Mimi and Nancy are sisters. They are immigrants from Vietnam. They do manicures and massage. They make a living; indeed, they do very well. They have a nice little shop on the Main Street of a suburb south of the Big City. Most but not all of their customers are women. It's the other ones–the men–who give them trouble. The men want their toenails clipped. They pay for the "special massage." The massage is just that–a back rub. Inevitably the men are disappointed; they want more. Sometimes they get angry when they don't get what they want.
Nancy and Mini keep a loaded .357 magnum in a drawer in the back room. If a customer gives them a lot of trouble, they open the drawer and take out the gun. The gun is heavy. The tiny women hold it in both hands. Generally, having a weapon the size of a cannon pointed at him is enough to discourage a troublesome customer. His eyes get big, and he vacates the premises. So far, the girls have never had to fire a round.
They would, though, if push came to shove. They are friendly and peaceful ladies. They pay their taxes; they are kind to small animals. But when they were little more than tots, they crossed the South China Sea in a tiny boat. They helped fend off pirates. They were armed then, too. Mimi shot a man between the eyes when he boarded their boat. Her father killed the others with an automatic weapon.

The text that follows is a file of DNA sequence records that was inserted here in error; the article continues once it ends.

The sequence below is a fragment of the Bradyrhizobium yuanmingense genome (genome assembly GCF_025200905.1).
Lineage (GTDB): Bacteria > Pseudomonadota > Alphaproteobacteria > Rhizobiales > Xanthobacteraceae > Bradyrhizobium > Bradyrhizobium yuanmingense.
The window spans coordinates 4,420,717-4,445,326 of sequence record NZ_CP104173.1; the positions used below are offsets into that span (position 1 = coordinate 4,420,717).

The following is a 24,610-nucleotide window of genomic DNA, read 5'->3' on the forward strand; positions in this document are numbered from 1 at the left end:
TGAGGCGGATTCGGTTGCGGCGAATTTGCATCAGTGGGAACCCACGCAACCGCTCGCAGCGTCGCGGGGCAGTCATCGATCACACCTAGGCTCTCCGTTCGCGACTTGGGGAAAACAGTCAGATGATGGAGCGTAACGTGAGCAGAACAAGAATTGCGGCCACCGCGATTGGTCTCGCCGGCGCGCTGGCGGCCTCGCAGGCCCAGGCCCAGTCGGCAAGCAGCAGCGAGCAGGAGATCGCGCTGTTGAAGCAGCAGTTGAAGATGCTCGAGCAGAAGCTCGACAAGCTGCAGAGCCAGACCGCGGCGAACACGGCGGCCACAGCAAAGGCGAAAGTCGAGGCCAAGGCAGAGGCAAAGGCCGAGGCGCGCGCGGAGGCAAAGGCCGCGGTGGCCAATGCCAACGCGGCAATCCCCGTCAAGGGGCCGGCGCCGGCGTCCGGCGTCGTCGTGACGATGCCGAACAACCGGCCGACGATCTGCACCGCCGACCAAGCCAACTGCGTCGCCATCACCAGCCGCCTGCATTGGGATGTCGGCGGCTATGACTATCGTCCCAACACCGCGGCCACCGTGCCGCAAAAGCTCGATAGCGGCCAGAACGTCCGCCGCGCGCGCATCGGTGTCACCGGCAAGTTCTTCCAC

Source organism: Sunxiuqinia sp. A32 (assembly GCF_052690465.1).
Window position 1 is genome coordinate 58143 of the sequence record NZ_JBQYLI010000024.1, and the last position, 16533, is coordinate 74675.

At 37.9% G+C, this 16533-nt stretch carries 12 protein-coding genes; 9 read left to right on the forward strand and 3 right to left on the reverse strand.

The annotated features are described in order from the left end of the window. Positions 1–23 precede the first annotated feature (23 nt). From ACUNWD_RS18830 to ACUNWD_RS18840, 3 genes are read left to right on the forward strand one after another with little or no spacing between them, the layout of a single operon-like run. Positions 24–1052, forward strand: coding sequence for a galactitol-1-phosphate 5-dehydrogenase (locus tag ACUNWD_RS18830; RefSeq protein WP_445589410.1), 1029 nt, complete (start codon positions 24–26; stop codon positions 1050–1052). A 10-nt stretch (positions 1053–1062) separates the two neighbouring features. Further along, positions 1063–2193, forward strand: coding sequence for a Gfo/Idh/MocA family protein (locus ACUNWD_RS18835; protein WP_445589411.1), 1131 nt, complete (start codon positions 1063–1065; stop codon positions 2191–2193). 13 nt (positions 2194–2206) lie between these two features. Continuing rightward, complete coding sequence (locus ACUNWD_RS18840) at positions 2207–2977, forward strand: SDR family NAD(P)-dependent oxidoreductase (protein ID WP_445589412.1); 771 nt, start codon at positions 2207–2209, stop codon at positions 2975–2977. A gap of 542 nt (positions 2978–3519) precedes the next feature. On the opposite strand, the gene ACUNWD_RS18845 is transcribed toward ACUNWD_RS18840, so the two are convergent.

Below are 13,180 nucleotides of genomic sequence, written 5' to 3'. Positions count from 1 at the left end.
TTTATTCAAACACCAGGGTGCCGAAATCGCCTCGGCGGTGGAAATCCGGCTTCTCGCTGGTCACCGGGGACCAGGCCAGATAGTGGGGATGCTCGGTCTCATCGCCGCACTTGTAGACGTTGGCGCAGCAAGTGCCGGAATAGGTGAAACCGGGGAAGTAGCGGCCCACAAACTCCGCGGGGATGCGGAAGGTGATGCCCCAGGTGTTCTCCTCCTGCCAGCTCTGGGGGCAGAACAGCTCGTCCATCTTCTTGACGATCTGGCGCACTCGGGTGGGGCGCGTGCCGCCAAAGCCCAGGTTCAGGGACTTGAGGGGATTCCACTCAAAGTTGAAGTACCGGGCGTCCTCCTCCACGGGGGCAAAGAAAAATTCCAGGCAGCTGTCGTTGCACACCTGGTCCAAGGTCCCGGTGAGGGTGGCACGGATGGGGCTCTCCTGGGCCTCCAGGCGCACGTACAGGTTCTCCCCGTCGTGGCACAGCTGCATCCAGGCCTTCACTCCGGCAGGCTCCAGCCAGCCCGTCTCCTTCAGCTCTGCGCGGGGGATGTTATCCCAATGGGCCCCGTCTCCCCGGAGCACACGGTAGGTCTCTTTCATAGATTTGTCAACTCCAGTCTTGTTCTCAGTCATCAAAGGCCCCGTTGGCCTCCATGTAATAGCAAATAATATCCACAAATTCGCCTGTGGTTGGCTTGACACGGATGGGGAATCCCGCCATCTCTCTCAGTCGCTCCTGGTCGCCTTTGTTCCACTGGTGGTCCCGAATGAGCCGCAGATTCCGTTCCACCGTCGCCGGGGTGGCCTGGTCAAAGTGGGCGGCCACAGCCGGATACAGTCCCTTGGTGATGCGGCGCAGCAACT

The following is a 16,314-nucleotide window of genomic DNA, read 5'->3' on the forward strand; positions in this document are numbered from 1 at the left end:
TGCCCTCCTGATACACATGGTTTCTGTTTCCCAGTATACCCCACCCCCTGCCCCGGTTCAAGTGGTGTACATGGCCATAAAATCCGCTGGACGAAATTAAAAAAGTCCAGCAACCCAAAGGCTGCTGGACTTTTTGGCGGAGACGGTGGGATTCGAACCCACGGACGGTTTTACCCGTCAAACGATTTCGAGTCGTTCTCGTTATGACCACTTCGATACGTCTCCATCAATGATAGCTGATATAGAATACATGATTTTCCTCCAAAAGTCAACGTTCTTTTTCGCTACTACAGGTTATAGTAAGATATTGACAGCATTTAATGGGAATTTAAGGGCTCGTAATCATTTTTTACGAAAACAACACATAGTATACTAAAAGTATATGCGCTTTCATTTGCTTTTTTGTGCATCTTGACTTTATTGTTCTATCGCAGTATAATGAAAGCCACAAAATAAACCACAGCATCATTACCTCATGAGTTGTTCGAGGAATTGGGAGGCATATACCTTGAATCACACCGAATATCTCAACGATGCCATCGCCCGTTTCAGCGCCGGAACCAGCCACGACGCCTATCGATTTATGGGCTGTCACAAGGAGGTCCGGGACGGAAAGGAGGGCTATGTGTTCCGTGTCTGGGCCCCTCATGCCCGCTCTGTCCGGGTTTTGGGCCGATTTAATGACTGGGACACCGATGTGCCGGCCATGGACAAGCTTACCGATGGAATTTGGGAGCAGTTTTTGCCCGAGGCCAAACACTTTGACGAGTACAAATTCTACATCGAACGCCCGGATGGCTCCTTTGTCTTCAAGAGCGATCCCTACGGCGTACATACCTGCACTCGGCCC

They are grown women now, but they are little and men are big. Most are bigger and stronger than they are, but not nearly as tough. When a man exits the back room and goes hurriedly out the door, Mimi follows and washes her hands at one of the sinks. She exchanges a glance with her sister. The women smile.
Jack Swenson is an old cowboy who now wrangles words, not herds. He misses the wide open spaces. He does his keyboard punching in a suburban community south of San Francisco. He is married to a lovely woman who is mother to their seven cats.